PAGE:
While death is a mystery, David Bowie’s timely passage with the release of his the new videos from his album Blackstar left his sympathetic fans wondering and fearful. The graphic shock waves that permeate the characters in the video reflect those of us who shake our boots at the prospect of confronting our own mortality – our own nothingness and anti-matter inherent within a black star. Similar to the artistic enterprise of producing an album, life begins with envisioning a masterpiece and then bringing it to fruition. David Bowie’s last album – in the genus of an advance care plan – was personal, immortal and symbolic as he proclaims, “I’m a Black Star.”
The black star may mean being nothing, yet it has the potential of leaving an indelible mark on paper. Near the end of life people are often sucked into the black hole of cancer, where their good cells/selves are replaced with bad cells/impressions. This tunnel of darkness affects those who are too blind to see, recreating an imprisonment or entombment. In the video Lazarus, David Bowie came out of a coffin-like armoire with a mummy-like mask over his eyes and dressed in prison-striped pajamas. This spiritual awakening provided his personal testament of the “agony in the garden” that most endure internally prior to the day of execution.
His move into darkness triggered a yin state of mind – considered emotional and passive with mixed feelings of staying power and persecution. Through the use of a blindfold, ethereal garden setting and lyrical genius, David Bowie had the viewer glimpse inside his own darkness and the revelation that decrees, at the center of it all stands a solitary candle. There is no doubt that this flickering light prompted a moment of truth and sparked his advance care plan – one for the ages. When his liver cancer returned, he knew he had to make the most of his remaining time and creative spirit.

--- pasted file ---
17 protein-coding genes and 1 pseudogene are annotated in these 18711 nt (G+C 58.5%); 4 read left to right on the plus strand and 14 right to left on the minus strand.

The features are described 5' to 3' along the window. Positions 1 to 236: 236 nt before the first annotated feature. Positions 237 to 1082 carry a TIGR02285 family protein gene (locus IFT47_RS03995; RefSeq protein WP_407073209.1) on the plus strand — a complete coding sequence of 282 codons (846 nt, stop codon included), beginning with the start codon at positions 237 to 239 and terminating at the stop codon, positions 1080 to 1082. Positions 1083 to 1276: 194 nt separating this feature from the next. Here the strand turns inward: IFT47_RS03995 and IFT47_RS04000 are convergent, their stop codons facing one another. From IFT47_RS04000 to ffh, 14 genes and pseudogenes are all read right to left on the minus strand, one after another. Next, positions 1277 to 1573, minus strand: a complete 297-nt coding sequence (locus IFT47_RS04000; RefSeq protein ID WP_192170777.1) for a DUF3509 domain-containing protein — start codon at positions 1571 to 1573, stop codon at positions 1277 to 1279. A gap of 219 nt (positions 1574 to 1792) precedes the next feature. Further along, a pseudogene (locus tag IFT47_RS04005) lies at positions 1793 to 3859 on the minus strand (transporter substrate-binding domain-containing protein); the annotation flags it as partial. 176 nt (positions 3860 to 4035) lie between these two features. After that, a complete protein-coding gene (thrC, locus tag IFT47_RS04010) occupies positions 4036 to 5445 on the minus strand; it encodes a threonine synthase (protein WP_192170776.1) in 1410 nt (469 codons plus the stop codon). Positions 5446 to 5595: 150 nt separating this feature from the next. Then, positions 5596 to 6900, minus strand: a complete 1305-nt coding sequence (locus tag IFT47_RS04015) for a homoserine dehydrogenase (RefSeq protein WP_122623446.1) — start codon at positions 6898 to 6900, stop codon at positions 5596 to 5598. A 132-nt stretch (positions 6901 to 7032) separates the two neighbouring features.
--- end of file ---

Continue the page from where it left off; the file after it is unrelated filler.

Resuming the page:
Being both a marked man and a black star solidified David Bowie’s perception of being both mortal and spiritual. This higher realization of himself generated the possibility of saving the best for last, finishing on a positive note with his biggest album release ever. The facts around how he died are irrelevant to the spirit of his life and the gift of his legacy. The self-effacing lyric, “Ain’t that just like me” is the life story within all mortals who rise to fame and fall from grace. Confronting his mortality through a deeply spiritual fashion, Bowie brilliantly presented morbid scenes and allowed then pass amid a serenading humility.
Advance care planning is like wishing upon a star – having wishes to die for that provide a rationale to leave this world. We may never truly accept responsibility for our own deaths, but Bowie suggests releasing personal culpability by singing, Blame it on the black star . . . Blame it on the falling sky. . . Blame it on the satellite that beams me home. Advance care planning is about making a promise similar to David Bowie’s directive, This way or no way . . . You know I’ll be free . . . Just like that bluebird . . . Now ain’t that just like me. This begs the question: Is your advance care plan a reflection of your emancipated self? David Bowie’s Black Star shines ever brightly on our own prospects and passage at the end of life.
David Bowie – Sweet Dreams
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